Many people talk about adopting pets rather than buying them from a breeder or a store. But another vital piece of caring for at-risk animals is fostering.
A lot of people wonder if they can handle the work and emotions behind fostering. My earliest experience fostering litters of bottle-baby kittens reminded me of how important fostering is to helping homeless animals find health and forever homes.
One of my earliest foster cases were 2 bottle-baby kittens found on the side of the road near their deceased mother. One kitten had an upper respiratory infection and was taken to the vet before I got them from the shelter. The vet named him Wiggly because he squirmed so much. They were orange tabbies, so I named his brother Simba.
Toughing It Out
If you’ve ever seen newborn kittens, you know they don’t do much. They can’t see or hear, and they can’t really crawl.
You must get up every 2–3 hours to feed them, potty them and make sure they’re warm, but you don’t get much else out of them. The first few days aren’t very gratifying and can even be oddly isolating.
Making a Connection
One day, I had Wiggly wrapped up in a little hand towel while I bottle-fed him. As I held him, I heard a low rattle coming from his chest. His eyes were still closed and his ears were folded down, but he was warm in my hands. “There’s someone in there,” I thought as I listened to him purr.
There’s a sense of satisfaction that comes with taking good care of an animal who is completely dependent on you. It’s terrifying, but amazing.
Infant kittens cannot produce their own body heat, clean themselves, eliminate on their own or eat without you. Each time you accomplish any of those tasks without hurting them, you celebrate a little on the inside. Each time you fail to get them to latch on or eliminate, you feel like their life is suddenly in jeopardy.
Like most fosters, I understand that no matter how attentive a human caregiver is, infant animals almost always have a better chance of survival with their mom. It’s a stark reality that anyone interested in fostering must remember.
The previous 2 bottle-fed baby kittens I’d fostered were only with me a few hours. Someone had left them in a bucket outside the shelter in the middle of the night. The next morning, we found the kittens, who we figured to be less than a day old. I took them home, keeping them warm and trying to feed them, but they quickly took a turn for the worse.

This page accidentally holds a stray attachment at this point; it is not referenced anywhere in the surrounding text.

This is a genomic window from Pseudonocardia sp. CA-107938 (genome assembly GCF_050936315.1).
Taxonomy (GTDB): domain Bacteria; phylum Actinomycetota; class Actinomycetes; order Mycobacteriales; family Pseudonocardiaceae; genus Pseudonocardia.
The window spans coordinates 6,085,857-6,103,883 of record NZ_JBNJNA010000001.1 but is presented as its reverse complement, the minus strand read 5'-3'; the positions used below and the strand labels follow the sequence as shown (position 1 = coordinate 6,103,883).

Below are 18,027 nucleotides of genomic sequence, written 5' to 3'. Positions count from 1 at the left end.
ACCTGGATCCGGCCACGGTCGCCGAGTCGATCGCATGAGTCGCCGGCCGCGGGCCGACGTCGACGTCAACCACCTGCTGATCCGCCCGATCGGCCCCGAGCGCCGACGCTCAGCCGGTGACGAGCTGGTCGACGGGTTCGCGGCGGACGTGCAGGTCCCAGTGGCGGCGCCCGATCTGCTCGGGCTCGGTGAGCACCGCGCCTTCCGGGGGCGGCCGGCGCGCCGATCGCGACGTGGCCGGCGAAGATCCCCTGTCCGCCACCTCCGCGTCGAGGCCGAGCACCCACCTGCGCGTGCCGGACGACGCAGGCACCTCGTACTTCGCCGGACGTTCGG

Despite my best efforts and the advice of our vet, they both died that day. As rewarding as fostering a sick or young animal can be, conditions can completely change in a matter of hours.
Despite the occasional refusal to eat, a constant battle with fleas and that pesky upper respiratory infection, Wiggly and Simba were growing up strong and healthy.
During their first couple weeks, I awakened every 3 hours and came home in between classes for feedings. Then their eyes opened, and they started crawling and playing with each other.
Finding a Forever Home
After almost 2 months, Wiggly and Simba started approaching the 2-pound mark, which put them on the list to be neutered and placed for adoption.
I would cry when I remembered that someday soon the kittens would start a new life with a new family, and I wouldn’t get to watch them grow up. But I’ve always been a firm believer that just because you’re sad about a foster animal getting adopted, it doesn’t mean you need to “foster fail” and keep the animal instead.
This time, everyone won. I still got to be in their lives as they grew into adult cats. My older sister and her husband ended up adopting Simba. And my boyfriend had his eye on a couple of my foster pets that year and adopted Wiggly.
I was very fortunate to be close with the people who adopted both of my bottle babies. I have fostered well over 50 animals, and I always wonder how they are, so it’s nice to get to keep 2 of them in my life. But all any foster person can ask for is the knowledge that their foster pets have found a happy and safe place to call their forever home.